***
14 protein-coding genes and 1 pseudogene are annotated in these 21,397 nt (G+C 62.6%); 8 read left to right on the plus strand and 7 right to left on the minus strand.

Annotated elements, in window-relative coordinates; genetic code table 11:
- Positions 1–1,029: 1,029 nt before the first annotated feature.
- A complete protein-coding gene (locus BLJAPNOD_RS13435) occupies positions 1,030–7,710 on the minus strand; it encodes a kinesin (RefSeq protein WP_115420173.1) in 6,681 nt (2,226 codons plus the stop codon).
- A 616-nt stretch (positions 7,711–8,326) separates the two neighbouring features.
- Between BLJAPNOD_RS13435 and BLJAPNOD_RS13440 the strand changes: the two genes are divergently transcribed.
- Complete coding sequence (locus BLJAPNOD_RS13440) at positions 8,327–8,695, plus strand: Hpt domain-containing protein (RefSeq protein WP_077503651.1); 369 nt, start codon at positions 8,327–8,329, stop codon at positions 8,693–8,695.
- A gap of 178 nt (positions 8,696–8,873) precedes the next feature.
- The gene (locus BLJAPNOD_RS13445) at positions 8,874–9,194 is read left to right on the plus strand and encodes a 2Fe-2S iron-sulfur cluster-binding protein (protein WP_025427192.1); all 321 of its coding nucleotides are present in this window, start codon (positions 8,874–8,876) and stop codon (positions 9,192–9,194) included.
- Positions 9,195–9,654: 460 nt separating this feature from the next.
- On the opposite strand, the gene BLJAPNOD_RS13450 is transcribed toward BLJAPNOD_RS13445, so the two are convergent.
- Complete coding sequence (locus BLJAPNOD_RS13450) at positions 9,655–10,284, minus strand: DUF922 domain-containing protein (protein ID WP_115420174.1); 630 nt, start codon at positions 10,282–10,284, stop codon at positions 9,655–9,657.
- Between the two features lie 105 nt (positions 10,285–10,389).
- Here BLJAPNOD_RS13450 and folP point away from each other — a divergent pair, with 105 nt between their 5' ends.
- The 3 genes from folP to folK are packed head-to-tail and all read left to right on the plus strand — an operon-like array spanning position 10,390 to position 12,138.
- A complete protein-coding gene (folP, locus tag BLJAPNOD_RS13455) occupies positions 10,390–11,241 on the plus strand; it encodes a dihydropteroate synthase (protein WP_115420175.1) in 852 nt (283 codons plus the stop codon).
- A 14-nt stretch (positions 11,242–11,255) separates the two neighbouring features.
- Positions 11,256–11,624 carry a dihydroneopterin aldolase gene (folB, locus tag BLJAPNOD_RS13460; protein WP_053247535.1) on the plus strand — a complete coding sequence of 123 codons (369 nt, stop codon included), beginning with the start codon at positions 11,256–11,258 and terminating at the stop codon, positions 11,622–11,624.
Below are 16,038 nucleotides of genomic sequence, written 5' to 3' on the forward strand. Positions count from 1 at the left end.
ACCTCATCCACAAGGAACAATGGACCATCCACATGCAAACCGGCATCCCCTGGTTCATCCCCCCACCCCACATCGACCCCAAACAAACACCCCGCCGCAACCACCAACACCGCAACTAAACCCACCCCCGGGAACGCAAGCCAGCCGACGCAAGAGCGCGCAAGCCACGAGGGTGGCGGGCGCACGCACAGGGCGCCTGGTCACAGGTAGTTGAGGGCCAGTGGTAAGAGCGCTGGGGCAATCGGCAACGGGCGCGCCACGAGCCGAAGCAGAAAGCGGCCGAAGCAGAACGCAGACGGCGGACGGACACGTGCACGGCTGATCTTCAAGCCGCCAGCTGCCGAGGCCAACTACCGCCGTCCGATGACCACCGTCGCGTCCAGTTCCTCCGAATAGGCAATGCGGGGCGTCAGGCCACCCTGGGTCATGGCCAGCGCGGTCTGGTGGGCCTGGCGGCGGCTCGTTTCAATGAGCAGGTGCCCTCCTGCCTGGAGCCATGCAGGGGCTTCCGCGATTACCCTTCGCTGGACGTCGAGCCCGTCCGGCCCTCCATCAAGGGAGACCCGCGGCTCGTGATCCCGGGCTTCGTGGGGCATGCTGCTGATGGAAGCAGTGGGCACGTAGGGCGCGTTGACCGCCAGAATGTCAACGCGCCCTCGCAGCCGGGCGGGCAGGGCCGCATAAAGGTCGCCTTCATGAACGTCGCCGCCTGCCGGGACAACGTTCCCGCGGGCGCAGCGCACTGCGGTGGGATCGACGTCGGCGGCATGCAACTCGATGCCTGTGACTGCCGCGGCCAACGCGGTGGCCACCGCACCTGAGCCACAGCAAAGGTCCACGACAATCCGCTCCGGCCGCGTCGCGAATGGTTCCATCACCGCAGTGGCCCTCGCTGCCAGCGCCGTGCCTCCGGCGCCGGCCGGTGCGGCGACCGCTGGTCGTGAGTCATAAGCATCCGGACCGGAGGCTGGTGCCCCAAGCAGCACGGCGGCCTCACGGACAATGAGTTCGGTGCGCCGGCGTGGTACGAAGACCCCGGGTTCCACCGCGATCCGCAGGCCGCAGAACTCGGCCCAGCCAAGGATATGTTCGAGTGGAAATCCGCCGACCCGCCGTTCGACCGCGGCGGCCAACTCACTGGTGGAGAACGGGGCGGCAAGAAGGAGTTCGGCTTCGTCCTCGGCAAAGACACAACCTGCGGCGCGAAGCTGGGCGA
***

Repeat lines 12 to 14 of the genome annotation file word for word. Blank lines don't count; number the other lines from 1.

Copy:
- Complete coding sequence (locus BLJAPNOD_RS13450) at positions 9,655–10,284, minus strand: DUF922 domain-containing protein (protein ID WP_115420174.1); 630 nt, start codon at positions 10,282–10,284, stop codon at positions 9,655–9,657.
- Between the two features lie 105 nt (positions 10,285–10,389).
- Here BLJAPNOD_RS13450 and folP point away from each other — a divergent pair, with 105 nt between their 5' ends.